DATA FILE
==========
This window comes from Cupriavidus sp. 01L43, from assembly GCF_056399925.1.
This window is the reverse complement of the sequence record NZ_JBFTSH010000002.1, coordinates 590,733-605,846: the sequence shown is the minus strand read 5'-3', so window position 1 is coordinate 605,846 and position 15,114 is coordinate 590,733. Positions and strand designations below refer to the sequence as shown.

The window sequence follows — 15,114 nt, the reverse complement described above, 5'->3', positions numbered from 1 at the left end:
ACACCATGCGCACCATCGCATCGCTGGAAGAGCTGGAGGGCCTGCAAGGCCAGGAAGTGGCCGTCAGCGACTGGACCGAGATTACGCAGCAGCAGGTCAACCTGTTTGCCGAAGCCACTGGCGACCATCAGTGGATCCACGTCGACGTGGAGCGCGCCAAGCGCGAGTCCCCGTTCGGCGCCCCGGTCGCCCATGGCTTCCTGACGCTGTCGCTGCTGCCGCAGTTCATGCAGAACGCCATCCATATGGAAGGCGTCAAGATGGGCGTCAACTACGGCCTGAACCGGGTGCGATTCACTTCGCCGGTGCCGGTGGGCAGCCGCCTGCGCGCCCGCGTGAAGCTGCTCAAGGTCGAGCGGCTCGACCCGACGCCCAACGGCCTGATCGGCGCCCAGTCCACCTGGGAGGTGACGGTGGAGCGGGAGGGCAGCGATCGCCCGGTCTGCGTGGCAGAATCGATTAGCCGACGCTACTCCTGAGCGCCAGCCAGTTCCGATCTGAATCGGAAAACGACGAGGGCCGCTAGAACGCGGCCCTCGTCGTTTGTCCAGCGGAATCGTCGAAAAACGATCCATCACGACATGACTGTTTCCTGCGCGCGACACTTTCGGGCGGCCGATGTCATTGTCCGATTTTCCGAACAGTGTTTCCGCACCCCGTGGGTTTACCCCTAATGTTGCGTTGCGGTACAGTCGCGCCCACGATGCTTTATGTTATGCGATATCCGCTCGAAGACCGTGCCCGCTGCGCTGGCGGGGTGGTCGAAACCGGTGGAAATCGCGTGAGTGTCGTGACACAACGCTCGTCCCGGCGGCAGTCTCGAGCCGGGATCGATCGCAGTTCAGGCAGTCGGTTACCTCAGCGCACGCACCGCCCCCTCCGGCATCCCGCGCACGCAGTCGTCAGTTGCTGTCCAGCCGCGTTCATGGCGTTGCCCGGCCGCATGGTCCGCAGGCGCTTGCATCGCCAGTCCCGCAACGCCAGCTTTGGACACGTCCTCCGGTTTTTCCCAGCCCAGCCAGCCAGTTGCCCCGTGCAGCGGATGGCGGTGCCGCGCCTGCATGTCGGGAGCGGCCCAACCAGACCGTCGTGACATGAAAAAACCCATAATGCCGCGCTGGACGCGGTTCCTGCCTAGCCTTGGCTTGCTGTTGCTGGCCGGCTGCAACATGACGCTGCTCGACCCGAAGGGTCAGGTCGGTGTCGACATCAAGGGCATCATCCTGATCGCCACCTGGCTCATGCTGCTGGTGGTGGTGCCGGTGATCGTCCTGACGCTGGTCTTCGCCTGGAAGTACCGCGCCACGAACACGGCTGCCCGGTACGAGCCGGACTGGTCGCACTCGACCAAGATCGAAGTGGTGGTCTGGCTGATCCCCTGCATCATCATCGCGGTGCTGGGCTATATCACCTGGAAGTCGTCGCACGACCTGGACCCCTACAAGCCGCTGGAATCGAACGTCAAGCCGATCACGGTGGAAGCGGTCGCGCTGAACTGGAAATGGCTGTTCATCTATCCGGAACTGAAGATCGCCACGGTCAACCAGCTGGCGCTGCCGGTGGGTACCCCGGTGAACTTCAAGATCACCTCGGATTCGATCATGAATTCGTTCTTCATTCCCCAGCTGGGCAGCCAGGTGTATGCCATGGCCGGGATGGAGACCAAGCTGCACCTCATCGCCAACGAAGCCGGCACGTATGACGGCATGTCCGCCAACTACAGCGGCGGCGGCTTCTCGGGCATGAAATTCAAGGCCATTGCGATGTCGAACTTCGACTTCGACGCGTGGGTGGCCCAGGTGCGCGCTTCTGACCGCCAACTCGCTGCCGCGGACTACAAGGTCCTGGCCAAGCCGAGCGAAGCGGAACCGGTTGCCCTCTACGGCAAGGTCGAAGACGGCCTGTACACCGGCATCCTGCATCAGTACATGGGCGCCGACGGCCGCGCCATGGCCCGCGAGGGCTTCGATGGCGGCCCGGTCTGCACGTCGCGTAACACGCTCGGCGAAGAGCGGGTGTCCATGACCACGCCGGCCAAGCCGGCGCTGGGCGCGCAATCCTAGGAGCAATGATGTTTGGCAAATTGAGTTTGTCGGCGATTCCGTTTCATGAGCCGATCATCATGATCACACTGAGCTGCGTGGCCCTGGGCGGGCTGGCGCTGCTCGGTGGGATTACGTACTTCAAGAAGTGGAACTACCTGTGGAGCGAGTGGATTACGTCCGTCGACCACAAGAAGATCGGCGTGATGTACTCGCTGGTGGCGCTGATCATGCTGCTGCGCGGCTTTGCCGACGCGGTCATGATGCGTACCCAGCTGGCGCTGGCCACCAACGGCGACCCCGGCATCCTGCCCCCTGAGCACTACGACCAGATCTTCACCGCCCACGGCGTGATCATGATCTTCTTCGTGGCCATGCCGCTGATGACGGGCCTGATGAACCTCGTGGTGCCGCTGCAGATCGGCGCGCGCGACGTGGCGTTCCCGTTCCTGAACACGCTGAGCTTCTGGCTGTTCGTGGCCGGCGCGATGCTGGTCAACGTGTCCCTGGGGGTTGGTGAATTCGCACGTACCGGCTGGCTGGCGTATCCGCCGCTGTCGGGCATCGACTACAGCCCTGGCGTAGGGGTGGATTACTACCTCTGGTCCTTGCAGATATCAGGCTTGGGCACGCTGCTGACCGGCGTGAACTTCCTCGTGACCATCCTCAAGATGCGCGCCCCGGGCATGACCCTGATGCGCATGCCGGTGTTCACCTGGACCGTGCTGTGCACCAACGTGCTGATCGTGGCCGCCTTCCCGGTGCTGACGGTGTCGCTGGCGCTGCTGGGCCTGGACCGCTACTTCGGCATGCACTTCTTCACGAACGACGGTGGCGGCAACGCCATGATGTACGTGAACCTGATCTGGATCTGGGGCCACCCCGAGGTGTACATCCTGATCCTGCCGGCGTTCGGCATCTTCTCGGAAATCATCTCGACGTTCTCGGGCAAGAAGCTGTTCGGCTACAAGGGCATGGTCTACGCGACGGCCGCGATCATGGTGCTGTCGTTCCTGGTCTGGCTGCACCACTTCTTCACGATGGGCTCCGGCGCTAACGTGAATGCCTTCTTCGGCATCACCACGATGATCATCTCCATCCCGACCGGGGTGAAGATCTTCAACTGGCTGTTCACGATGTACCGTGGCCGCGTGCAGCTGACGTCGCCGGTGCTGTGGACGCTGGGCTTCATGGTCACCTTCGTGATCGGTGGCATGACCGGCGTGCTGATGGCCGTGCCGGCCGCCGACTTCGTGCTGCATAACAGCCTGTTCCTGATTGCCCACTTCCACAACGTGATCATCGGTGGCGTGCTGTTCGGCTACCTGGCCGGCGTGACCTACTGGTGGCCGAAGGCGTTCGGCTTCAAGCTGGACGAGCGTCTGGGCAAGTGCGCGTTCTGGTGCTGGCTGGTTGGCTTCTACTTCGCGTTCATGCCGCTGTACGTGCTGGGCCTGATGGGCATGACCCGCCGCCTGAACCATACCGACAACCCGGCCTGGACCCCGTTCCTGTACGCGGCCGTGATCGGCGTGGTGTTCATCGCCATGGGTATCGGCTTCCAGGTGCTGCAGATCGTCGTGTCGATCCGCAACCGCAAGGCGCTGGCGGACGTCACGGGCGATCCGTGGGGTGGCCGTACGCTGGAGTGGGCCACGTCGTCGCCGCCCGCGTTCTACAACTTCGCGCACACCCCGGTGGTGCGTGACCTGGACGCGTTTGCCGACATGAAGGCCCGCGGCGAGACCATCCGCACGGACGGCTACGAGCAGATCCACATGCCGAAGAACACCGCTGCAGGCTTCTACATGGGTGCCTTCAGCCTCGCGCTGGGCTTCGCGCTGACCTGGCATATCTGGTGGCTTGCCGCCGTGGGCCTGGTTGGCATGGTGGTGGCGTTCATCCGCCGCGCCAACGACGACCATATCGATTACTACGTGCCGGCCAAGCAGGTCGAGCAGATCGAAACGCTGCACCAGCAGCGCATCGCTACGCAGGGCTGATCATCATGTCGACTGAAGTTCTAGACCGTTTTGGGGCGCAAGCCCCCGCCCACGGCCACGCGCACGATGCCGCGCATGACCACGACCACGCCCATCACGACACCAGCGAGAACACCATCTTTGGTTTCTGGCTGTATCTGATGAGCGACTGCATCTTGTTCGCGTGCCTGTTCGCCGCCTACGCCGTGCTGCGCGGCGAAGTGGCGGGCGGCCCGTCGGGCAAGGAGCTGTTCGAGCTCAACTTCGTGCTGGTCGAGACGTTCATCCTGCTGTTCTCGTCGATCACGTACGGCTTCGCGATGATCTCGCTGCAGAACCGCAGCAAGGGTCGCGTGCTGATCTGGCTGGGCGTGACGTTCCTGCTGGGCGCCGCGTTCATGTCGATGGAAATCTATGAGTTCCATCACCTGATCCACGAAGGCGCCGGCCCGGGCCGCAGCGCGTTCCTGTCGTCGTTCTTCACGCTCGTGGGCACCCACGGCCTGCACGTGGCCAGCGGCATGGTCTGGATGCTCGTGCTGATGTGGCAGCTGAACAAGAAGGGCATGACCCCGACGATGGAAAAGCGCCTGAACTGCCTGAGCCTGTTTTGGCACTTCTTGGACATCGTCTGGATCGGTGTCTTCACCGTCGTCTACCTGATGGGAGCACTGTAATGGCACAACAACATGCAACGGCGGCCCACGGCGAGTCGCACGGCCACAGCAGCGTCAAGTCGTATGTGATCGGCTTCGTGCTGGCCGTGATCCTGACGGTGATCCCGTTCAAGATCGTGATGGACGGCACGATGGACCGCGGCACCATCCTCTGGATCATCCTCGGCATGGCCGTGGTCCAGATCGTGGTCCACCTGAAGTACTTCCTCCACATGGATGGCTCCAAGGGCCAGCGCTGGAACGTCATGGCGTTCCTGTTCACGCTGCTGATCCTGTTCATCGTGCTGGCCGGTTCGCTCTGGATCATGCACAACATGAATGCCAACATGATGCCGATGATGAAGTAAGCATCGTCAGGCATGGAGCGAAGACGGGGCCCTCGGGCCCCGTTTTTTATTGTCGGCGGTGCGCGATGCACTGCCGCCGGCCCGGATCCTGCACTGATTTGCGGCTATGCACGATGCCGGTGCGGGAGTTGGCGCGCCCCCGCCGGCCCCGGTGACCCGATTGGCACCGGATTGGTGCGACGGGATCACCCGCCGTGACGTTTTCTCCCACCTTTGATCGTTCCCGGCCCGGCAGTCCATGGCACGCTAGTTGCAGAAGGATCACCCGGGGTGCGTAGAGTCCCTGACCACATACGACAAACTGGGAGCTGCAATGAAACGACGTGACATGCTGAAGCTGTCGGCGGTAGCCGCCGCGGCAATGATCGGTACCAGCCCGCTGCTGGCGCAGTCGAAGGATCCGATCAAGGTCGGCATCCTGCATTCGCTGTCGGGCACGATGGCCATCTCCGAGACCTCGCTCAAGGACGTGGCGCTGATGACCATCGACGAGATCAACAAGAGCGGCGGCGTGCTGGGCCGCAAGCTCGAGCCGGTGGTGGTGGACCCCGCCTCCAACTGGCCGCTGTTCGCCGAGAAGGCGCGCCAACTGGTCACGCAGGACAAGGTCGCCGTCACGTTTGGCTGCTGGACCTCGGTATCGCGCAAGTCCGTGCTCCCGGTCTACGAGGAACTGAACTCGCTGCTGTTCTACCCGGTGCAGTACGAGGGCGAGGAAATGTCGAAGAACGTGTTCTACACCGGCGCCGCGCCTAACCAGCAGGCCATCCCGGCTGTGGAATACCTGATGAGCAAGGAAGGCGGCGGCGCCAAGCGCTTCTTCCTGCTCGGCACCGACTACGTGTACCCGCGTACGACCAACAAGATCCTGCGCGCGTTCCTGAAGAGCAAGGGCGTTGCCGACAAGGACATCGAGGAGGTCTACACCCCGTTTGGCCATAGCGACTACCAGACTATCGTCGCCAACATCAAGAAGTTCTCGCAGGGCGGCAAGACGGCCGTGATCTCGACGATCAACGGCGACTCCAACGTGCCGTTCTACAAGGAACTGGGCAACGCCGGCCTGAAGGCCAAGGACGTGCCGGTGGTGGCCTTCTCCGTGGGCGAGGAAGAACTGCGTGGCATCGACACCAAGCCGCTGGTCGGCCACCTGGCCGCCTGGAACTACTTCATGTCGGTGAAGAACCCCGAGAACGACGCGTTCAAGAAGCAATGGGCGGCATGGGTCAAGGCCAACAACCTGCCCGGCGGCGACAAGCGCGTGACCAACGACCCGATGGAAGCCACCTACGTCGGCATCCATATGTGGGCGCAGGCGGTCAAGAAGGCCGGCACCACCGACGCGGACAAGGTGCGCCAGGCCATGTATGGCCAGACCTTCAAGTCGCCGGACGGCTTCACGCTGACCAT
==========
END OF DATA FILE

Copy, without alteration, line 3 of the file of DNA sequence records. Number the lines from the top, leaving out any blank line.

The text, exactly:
The window sequence follows — 15,114 nt, the reverse complement described above, 5'->3', positions numbered from 1 at the left end: